Can the Spread Voiced Triad Workout reflect CAGED?

I’ve been working through it and love the challenge. Was wondering if the shapes we learn can be applied to the CAGED method with each shape pertaining to a letter?

Glad to hear that you’re having a blast @mouthfreshner ! Absolutely. It’s a little harder than closed positions of course, but with a bit of practice and a proficient understanding of CAGED fundamentals, you should be able to get your head around it quickly enough :sunglasses:

Let me know if there are any particular shapes that you struggle to see the CAGED relevance and I’ll be able to fill in the gaps for you :v:

Yeah with the open voice it’s extremely challenging… I tried for a few hours to get this going and here is what I came up with…

Set 1 of Triads:

  • First 3 shapes played in the video are based on the E major shape, the last triad in the set belonging to the D major shape.

Set 2:

  • 1st Triad: G major shape
  • 2nd Triad: Could be A shape?
  • 3rd Triad: A major
  • 4th Triad: No Clue, still working on it.

Set 3 and so forth I am very uncertain on (I know some of the sets repeat luckily) :slightly_smiling_face:

Since the workout is in different chords of a key instead of a single chord expanded in CAGED format it is very difficult to decipher which spread triad inversion belongs to which CAGED shape. I rewatched “Major Triad Construction” lesson in case I missed something, still struggling though…

Is there a guide/trick you can provide to connecting them more efficiently?

Thanks Darryl!

You’re mostly correct, though it seems that you’re lacking a little understanding of CAGED that will help you fill the parts you’re uncertain of.

Set 1 – you’re correct.

Set 2 – you’re correct. The 4th triad is still in the A position. Why? Because the notes predominantly exist ahead of the root note of the A position.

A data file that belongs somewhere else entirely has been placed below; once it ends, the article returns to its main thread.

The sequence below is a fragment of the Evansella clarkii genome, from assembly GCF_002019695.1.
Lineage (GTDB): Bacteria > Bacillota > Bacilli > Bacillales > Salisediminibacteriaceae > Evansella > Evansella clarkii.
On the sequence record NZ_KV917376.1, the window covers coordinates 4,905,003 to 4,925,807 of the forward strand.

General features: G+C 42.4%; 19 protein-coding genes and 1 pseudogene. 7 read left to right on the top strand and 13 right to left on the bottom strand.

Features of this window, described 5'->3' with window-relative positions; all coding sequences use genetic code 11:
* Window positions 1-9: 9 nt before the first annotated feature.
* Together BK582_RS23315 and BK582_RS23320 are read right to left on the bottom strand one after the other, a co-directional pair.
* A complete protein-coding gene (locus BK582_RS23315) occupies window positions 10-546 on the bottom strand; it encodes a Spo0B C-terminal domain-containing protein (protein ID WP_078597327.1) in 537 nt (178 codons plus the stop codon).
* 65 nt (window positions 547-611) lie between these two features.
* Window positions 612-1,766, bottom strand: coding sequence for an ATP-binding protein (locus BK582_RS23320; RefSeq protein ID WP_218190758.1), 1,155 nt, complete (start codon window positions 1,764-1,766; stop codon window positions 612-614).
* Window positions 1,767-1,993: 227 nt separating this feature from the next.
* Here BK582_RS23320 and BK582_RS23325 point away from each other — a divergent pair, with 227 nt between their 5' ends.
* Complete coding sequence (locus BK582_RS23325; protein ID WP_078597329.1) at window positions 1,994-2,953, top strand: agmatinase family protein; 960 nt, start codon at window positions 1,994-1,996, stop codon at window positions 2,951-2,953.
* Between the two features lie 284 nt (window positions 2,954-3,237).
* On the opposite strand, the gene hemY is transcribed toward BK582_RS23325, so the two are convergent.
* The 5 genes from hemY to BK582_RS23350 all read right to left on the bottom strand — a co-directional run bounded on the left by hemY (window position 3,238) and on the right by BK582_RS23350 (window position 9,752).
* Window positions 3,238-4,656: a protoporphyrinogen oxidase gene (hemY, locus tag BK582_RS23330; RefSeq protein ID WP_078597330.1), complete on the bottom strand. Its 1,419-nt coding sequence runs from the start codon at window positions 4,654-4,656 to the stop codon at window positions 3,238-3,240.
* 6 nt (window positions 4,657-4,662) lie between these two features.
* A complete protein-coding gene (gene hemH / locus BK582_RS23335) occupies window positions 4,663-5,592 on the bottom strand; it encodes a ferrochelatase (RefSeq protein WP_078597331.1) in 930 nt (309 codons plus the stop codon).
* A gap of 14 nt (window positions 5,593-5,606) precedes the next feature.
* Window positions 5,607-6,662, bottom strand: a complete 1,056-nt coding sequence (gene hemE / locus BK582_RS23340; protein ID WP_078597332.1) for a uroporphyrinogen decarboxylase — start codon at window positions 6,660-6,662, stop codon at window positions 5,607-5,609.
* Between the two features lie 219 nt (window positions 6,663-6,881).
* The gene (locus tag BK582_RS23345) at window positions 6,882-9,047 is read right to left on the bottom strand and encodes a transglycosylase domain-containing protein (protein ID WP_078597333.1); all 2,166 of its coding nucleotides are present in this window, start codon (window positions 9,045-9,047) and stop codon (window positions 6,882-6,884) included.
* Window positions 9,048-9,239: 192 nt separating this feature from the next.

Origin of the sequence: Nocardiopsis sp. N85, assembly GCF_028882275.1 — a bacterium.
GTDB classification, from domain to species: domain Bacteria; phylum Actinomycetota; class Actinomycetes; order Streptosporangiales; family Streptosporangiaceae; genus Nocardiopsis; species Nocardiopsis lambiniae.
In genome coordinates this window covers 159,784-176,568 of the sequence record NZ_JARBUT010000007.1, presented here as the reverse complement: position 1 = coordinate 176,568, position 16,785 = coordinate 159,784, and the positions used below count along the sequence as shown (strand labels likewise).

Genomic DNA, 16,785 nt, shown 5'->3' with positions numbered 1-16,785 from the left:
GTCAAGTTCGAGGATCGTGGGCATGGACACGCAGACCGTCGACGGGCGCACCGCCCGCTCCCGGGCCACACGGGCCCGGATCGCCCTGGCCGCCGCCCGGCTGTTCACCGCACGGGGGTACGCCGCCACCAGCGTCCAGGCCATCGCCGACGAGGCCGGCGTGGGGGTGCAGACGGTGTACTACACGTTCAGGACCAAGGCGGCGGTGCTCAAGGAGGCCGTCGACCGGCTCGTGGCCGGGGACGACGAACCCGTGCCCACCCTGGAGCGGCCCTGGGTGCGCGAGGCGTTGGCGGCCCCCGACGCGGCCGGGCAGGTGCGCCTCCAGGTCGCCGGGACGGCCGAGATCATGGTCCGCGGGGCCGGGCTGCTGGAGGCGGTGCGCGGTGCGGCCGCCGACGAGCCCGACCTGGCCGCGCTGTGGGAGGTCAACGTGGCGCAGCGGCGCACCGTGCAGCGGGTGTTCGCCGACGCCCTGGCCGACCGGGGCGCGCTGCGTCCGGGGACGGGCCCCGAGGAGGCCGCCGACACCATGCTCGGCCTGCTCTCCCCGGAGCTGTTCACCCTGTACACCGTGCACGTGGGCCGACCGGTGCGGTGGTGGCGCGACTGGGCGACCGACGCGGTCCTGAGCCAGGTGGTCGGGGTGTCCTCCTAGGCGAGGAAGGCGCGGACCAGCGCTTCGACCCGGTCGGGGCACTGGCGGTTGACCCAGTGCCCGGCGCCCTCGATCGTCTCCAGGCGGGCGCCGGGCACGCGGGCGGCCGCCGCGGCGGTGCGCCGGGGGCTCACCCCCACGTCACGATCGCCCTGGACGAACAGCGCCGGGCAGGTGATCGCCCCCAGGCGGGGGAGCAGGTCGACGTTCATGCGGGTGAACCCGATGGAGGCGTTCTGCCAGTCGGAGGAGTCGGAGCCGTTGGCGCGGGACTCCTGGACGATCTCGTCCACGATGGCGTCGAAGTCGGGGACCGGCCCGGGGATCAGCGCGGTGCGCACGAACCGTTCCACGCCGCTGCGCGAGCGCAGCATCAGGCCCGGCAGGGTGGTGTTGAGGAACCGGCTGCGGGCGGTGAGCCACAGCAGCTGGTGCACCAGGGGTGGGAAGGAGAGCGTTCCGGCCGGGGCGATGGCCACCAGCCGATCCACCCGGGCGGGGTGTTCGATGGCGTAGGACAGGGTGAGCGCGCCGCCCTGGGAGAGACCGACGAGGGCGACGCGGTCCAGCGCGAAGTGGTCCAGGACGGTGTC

Good job so far though, you’re doing some really great beneficial analysis :sunglasses: Keep us in the loop if you have any more revelations :v:

Thanks Darryl! I am still a bit uncertain on the minors, here is what I ended up coming up with:

Set 3: (Am) – 1. 2. and 3. are E Minor Shape.

  1. is Minor A shape

Set 6: (Em) – 1. is G minor Shape,

  1. D minor?

  2. A Minor Shape?

  3. D minor shape?

Set 8: (F#Dim) – Same shapes as Set 1 with Dim added

Ok so in set 3, you’ve gotten the 4th one wrong. After E position comes D position – not so sure where you got A from? :thinking:

Again with set 6, you’re mixing the positions too radically for some reason. If the root position is an A minor shape (number 3 in the sequence – hopefully that one is at least clear to the eyes), then the surrounding positions must be either C, A, or G, since C and G are its direct neighbours. The answer is in fact: 1: Gm position, 2: Am position, 3: Am position, 4: Am position.

Set 8 – you are correct. 1: Edim position, 2: Edim position, 3: Edim position, 4: Ddim position.

Hopefully this fills in some gaps? :smiley:

You might benefit find more insight in the latter part of the CAGED Masterclass, since it’s clear that you already have some understanding of CAGED already, but there are perhaps just a few gaps. The former section might also reassert your foundational understanding or perspective of CAGED :sunglasses:

Thank you, that helps immensely! :pray:

For sure, I will check out the Masterclass!

While going through the workout, wondered about Eric Johnson’s spread triads. Do players like him modify and memorize these same shapes to their desired voicing, then perform more or less? I’m thinking with this exercise and discovering more CAGED shape voicings can equally make/understand those unique ones that appear in his music (and yours). :grinning:

Spread voiced or not, the more familiar you become with them = the more broad your vocabulary will be. With a broad vocabulary and understanding of the neck, you’ll be able to pull out any choice of triads you’d like during an improvisation or composed piece :sunglasses: